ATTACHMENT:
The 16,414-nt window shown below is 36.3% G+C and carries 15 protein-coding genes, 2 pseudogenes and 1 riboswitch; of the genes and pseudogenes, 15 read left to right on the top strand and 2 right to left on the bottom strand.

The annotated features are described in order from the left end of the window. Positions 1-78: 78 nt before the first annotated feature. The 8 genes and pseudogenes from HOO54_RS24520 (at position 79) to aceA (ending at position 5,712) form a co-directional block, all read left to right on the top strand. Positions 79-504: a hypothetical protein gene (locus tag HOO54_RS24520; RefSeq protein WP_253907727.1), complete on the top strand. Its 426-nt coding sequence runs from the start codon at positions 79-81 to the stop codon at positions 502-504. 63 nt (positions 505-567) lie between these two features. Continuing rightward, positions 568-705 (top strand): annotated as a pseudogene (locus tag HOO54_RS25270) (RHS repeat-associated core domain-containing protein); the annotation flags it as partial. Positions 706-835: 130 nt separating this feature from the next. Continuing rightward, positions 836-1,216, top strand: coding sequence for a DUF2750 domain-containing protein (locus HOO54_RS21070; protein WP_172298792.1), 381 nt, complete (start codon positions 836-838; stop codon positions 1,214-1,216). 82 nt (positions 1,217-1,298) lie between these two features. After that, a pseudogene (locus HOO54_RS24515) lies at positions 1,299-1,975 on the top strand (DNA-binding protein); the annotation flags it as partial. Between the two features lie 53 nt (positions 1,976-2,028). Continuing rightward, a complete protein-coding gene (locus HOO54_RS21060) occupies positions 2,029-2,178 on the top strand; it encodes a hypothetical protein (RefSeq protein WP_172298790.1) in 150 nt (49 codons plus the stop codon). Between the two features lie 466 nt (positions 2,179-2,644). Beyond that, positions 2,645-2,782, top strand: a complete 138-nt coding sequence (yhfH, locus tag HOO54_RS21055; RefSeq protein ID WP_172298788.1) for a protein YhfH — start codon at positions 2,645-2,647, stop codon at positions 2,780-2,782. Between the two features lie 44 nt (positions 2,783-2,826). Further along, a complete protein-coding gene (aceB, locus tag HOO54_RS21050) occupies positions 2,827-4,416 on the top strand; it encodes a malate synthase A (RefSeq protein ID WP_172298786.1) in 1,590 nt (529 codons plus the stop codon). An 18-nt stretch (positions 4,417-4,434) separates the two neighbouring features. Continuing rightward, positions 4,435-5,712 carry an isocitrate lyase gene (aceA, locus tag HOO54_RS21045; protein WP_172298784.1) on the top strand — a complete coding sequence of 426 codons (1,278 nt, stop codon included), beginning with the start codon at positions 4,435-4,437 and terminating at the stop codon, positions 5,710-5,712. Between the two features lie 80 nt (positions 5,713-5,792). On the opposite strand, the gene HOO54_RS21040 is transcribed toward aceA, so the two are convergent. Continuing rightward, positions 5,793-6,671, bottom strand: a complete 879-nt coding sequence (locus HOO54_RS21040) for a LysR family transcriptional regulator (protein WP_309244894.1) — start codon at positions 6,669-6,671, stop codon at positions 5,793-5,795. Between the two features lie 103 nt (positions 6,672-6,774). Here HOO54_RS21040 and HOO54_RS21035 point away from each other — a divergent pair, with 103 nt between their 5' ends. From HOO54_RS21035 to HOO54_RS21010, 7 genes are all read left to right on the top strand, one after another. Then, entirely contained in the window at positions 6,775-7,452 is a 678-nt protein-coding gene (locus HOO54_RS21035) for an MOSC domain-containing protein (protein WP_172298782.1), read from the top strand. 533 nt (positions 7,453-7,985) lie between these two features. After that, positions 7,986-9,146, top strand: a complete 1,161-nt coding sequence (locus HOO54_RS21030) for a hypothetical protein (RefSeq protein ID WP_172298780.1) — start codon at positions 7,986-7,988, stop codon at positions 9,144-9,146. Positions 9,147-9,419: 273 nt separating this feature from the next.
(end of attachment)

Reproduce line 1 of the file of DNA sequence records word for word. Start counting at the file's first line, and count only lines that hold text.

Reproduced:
The 16,414-nt window shown below is 36.3% G+C and carries 15 protein-coding genes, 2 pseudogenes and 1 riboswitch; of the genes and pseudogenes, 15 read left to right on the top strand and 2 right to left on the bottom strand.